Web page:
Showing posts with label International Court. Show all posts
Showing posts with label International Court. Show all posts

January 23, 2018

Results So far of Inter American Court H.R. Deciding in Favor of Gay Marriage

British Made Cookie Adam and Steve (image by Fortnum and Mason)

The Inter-American Court of Human Rights decided in favor of marriage equality while ruling over a petition from two years ago.

Cosa Rican President Luis Guillermo Solis told one source:

“The Western Hemisphere is rejoicing over the ruling in a marriage equality case out of Costa Rica. Not only is the ruling binding for the Central American country, the Inter-American Court of Human Rights ruling also sets precedent for 19 other countries who have agreed to abide by the court’s decisions.

The ruling is legally binding in Argentina, Barbados, Bolivia, Brazil, Chile, Colombia, Costa Rica, the Dominican Republic, Ecuador, El Salvador, Guatemala, Haiti, Honduras, Mexico, Nicaragua, Panama, Paraguay, Peru, Suriname and Uruguay.”

That said, the compliance of those other countries isn’t necessarily guaranteed. Luckily, however, Panama has announced their decision to work with the ruling.

Vice President Isabel de Saint-Malo announced on Tuesday to all sections of the government that they would be following the ruling.

“We are sure that with it we will be able to advance an agenda of equity and nondiscrimination even further,” added Saint-Malo, according to TVN, a Panamanian television station.”

“She is complying with the opinion itself that calls upon member states to adjust national law and practices to implement the full human rights protections for LGBTI people,” Iván Chanis Barahona, president of Fundación Iguales, a Panamanian advocacy group, told the Washington Blade on Wednesday from Panama City. “This decision of the Panamanian government is consistent with a long tradition of international support and respect of the inter-American human rights system, and Panama’s recognition of the binding, ipso facto jurisdiction of the court on all matters relating to the interpretation or application of the American Convention on Human Rights.”

January 11, 2018

The Inter-American Human Rights Court Rules for Same Sex Marriage

The Inter-American Court of Human Rights has ruled that same-sex marriages should be recognised.
The court's rulings apply to countries which have signed the American Convention on Human Rights.
Some of the signatories already recognise same-sex marriages while others recognise same-sex civil unions.
But others, such as Bolivia, Cuba, Dominican Republic, Honduras, Paraguay and Peru do not recognise either and will be expected to change their laws.
The court was established by the regional body, the Organization of American States (OAS), and signatories to the Inter-American Convention on Human Rights are bound by its rulings.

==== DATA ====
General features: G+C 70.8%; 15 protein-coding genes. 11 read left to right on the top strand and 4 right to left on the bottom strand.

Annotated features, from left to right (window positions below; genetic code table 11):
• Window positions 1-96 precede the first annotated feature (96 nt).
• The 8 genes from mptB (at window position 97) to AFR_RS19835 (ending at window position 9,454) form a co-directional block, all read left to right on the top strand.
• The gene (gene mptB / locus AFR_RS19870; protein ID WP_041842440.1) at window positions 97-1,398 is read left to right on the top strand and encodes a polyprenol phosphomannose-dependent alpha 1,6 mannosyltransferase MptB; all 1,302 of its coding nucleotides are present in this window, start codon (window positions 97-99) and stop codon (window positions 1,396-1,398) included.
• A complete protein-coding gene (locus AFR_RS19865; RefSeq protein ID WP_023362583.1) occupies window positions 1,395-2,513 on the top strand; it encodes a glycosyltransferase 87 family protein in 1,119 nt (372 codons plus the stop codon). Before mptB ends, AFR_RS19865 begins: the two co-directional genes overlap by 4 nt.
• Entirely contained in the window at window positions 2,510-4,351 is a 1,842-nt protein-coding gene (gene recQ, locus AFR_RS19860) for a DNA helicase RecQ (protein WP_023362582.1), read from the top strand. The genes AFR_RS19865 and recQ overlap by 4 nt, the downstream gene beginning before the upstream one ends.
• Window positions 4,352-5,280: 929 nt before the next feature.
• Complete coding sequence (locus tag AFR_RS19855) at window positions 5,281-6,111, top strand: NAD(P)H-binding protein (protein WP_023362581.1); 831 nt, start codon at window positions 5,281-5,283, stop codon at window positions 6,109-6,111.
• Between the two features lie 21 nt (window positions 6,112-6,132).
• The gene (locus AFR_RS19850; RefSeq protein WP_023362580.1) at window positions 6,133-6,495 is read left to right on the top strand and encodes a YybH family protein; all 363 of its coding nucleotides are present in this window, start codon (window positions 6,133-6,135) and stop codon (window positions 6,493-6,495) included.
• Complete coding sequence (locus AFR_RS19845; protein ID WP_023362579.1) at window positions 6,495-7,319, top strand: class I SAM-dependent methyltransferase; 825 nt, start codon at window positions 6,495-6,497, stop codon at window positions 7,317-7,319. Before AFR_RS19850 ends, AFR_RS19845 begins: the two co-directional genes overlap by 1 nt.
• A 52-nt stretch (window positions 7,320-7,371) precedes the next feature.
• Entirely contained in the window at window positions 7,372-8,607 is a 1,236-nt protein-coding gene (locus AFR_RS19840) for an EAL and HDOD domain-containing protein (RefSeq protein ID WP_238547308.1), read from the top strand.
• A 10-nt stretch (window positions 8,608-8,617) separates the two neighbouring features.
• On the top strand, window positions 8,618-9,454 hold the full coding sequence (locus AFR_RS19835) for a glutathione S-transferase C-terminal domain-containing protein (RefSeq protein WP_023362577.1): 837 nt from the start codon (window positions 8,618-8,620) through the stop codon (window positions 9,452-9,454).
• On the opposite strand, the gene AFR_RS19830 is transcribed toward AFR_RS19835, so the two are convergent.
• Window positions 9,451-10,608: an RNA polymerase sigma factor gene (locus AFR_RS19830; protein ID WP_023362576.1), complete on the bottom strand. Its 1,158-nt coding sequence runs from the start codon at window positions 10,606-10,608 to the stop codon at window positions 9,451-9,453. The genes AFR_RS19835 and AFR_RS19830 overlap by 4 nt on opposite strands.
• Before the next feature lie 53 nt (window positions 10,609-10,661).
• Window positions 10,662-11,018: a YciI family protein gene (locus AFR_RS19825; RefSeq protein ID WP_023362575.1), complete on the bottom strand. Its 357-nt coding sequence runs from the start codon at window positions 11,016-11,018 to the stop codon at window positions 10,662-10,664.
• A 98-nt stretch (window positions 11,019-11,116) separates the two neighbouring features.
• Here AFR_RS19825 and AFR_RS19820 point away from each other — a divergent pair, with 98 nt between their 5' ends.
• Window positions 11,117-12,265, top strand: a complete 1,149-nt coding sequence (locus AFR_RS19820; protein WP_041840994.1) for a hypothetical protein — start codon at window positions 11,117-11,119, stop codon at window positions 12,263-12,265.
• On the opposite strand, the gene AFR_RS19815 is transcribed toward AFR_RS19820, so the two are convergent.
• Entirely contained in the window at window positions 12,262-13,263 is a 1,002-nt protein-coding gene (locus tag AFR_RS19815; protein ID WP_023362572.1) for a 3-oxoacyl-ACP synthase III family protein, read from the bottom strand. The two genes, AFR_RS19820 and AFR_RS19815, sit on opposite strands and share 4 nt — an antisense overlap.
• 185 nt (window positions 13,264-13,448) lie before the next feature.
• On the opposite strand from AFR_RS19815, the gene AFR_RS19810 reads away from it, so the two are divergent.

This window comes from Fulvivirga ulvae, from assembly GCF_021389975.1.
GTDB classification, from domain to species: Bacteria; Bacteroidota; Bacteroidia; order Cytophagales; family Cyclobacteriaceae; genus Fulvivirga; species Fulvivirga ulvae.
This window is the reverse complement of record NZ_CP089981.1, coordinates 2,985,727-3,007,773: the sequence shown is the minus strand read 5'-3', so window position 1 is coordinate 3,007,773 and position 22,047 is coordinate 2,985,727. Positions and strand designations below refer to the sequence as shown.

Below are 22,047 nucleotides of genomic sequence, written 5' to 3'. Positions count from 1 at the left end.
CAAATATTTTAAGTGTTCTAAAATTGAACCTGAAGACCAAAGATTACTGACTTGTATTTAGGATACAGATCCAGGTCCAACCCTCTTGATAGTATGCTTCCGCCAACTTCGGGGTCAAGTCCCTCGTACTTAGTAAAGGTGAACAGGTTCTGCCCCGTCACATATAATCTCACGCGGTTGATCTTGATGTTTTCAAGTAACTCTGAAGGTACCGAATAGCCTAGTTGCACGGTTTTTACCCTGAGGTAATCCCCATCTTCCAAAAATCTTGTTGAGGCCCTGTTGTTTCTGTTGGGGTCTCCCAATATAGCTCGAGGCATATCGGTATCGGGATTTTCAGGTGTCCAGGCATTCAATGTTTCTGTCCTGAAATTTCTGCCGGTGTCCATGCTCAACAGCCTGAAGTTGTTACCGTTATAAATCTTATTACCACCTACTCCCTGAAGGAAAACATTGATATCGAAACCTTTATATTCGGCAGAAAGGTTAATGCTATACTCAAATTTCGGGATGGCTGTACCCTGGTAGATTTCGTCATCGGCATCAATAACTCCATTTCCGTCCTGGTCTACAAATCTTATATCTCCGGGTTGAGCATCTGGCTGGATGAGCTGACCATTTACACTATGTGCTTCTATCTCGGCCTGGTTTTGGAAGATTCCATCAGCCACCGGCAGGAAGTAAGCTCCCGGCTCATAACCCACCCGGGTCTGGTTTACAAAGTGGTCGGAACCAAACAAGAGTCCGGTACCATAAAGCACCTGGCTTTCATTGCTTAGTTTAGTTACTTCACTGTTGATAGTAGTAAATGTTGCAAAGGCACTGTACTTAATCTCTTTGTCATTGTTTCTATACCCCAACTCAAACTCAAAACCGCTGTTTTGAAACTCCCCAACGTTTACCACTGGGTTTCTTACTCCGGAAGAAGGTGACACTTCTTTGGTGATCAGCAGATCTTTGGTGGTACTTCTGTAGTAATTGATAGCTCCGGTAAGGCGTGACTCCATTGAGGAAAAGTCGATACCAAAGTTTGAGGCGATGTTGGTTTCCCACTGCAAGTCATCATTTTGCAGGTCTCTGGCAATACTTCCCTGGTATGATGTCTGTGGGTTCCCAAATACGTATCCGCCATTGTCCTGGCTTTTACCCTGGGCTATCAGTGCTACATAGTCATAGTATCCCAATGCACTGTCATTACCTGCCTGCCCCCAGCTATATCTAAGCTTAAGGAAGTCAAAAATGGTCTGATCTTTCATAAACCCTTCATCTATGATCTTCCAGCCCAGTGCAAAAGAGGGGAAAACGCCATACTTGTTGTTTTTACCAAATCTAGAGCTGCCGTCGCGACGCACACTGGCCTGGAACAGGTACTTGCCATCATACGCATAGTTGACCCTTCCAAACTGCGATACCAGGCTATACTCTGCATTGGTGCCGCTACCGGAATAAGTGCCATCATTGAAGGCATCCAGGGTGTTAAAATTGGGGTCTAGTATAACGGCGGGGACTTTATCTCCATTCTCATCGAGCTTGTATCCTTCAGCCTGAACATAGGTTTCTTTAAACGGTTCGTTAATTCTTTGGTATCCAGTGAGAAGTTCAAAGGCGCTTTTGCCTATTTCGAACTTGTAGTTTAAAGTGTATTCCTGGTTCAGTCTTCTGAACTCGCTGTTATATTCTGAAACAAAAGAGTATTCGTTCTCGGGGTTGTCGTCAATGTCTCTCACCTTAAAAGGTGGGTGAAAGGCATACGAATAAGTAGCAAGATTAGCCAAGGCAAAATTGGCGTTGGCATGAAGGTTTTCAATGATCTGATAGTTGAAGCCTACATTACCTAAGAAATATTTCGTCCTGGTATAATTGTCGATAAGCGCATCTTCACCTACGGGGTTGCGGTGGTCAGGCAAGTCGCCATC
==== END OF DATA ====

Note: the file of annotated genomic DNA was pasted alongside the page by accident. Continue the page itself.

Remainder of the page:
Western hemisphere countries where same-sex marriage is legal:

People celebrate after the Inter-American Court of Human Rights called on Costa Rica and Latin America to recognize equal marriage, in San Jose, Costa Rica, January 9, 2018.                                                                                                               Reuters 
  • Argentina
  • Brazil
  • Canada
  • Colombia
  • Mexico (certain states only)
  • US
  • Uruguay

The ruling comes as a number of Latin American countries have changed or are debating changing their laws to allow same-sex couples to marry. 
Other western hemisphere countries, such as Ecuador, have introduced same-sex civil unions.

'Without discrimination'

The judges said that governments "must recognise and guarantee all the rights that are derived from a family bond between people of the same sex".
They also said that it was inadmissible and discriminatory for a separate legal provision to be established just for same-sex marriages.
The judges demanded that governments "guarantee access to all existing forms of domestic legal systems, including the right to marriage, in order to ensure the protection of all the rights of families formed by same-sex couples without discrimination".
Recognising the difficulty in passing such laws in countries where there is strong opposition to same-sex marriage, they recommended that governments pass temporary decrees until new legislation was brought in.
The judges issued the ruling in response to a motion brought by Costa Rica. 
The Central American government asked the court to give its opinion on whether it had an obligation to extend property rights to same-sex couples. The court ruled that it did. 
The Costa Rican government also wanted to know whether it should allow transgender people to change their name on their identity documents. Again, the court ruled that it should.
Costa Rica's Vice-President Ana Helena Chacón welcomed the court's ruling, saying it would be adopted "in its totality".

June 20, 2017

Russia is Blasted by the European Court on Its Anti-Gay Propaganda Law

 Russian Gay demonstrator is arrested by police in 2013

 Russia's "gay propaganda" law is discriminatory and encourages homophobia, the European Court of Human Rights has ruled.
The Strasbourg judges said Russia had discriminated against three gay rights activists who opposed the law. It was adopted in 2013, banning the promotion of homosexuality among people under 18.
The law "reinforced stigma and prejudice and encouraged homophobia", the ruling said.
Gay rights groups condemned the law.
Under the law, private individuals deemed to be promoting "homosexual behavior among minors" face fines of up to 5,000 roubles (£67; $85), while officials risk paying 10 times that amount. Businesses and schools can be fined up to 500,000 roubles.